Post is part of my collection: EntreFEST 2015
How to Win at Crowdfunding
-- Alex Lavidge of GIGTANK.
Crowdfunding fascinates me. From my last post, I talked about how hard sales is as you are trying to persuade someone that you idea is amazing and they want to give you some of their hard earned money. With crowdfunding, it is all sales and persuading. You are trying to get someone to believe in your idea so much that they are willing to give you a "pre-order" of the product before you even begin on it.
I do enjoy crowdfunding and I hope to run my own campaign at some point but I try to avoid it as much as possible as I have a good feeling of how tough it is and the session that Alex gave explained this exactly. It is really a full-time job running a Kickstarter campaign.
Alex was part of a very successful Kickstarter project that raised over $26,000. The owner of this campaign asked Alex to help him out with the project. Alex knows that the campaign was a success because people knew George, the owner of the campaign. He had a following that people knew and trusted.
Treat crowdfunding seriously like a venture capitalist. It might seem like magic because they make it easy to create. If you do it right, it is not a joke. So going along the same line, create a crowdfunding project after you gain traction with your MVP product. Venture capitalists like traction and others do as well.
So because traction is so important, Alex will hype up his campaign before he even starts it. He told us about this new project he is working on so when it is launched it is much easier to market as it already has some traction and a following.
6 Steps to a successful campaign:
1. Gather feedback on brand and idea.
- Your personal brand is important here.
- Map out competition. Search crowdfunding sites for ideas similar to yours. Use Google Shopping. Ask your local library for resources such as market research as they more then likely have them for free.
2. Validate value.
What does this product do for someone? Does it...
- Make meaning? Have a special purpose to the person they just must have it.
- Save them money?
- Save them time?
- Make them money?
So essentially, validate idea if it has a market and a need.
3. 3 Tiers of pre-launch support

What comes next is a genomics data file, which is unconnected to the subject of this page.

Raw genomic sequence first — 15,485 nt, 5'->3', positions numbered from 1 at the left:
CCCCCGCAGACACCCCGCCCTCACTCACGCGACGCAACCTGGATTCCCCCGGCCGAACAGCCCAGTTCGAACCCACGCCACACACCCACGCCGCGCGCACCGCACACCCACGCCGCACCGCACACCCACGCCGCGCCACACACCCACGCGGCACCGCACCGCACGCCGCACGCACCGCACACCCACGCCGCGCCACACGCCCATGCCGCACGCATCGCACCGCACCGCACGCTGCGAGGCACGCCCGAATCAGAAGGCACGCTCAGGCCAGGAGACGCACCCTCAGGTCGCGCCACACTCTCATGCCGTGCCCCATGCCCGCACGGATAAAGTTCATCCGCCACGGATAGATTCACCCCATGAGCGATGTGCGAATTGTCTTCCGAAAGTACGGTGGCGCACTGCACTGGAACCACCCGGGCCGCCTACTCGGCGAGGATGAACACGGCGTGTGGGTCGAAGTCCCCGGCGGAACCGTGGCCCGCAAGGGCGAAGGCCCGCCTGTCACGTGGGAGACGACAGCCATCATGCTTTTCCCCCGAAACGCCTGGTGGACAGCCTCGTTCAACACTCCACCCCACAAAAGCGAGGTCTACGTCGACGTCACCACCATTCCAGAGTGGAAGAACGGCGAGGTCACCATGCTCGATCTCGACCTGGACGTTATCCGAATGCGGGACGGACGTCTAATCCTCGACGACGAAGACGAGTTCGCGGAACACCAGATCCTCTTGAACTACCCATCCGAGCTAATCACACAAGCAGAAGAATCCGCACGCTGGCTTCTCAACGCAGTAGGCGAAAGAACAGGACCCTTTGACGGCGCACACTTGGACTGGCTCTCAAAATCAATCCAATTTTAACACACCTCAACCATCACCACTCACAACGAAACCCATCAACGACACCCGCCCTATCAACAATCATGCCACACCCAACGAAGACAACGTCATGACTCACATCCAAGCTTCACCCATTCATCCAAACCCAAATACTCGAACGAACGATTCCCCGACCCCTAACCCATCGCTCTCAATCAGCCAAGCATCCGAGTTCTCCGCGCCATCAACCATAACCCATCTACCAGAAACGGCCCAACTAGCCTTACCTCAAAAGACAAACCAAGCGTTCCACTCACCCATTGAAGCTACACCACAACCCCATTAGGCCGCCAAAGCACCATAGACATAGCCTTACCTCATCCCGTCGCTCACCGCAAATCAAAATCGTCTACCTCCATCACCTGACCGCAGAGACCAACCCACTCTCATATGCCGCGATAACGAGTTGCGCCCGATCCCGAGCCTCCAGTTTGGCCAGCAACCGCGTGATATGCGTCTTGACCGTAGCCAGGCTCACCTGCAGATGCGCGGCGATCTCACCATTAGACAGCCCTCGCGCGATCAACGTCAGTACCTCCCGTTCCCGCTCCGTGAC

You need to get pre-launch support to make your campaign successful. Use these people to get it off the ground.
- Family, friends, and fans.
- Friends of friends and acquaintances.
- Develop a connection to the "crowd". Do this via social media.
4. Promote campaign for pledges before the launch
Another way to gain pre-launch support.
- Do you have a website?
- What is your digital marketing strategy?
- Ready to build a team behind the project?
There are a ton of crowdfunding sites out there. Check out what one would suite you best depending on what industry you belong to.
Your campaign page. It needs to include all of the following info:
- Product hook
- Key benefits
- Social proof. Testimonials from people from Twitter or whatever.
- Risks and challenges.
- Perk packages.
- How funds will be used.
- Team behind project.
After launch, you will spend all your time on this campaign. It is like a full-time job. Community relations responding to questions on campaign page, email, whatever. Respond within 1 hour after someone asks a question. If you need to wait, 24 hours at the very latest.
Be a rock star with your schedule. Appear on news sources, write blogs, whatever it takes to get the news out there campaign is live.
- Alex big fan of Facebook ads. LinkedIn, Google AdSense.
- Book: Hacking Kickstarter and Indiegogo.
- Podcast: Funding the dream.
- People always back out at the last minute. Don't count chickens before they hatch.
- If you need 10k to fund project, set your goal at something lower like 5 or 8k to help. Make sure that if you get the 5k you will still be able to complete the project or else you will get yourself into big trouble, but don't set the bar as high as it can go. Set it at 8k and then just try to raise it to 10k.
- Connect with others who do crowdfunding campaigns and support each other.
Thank you very much Alex!
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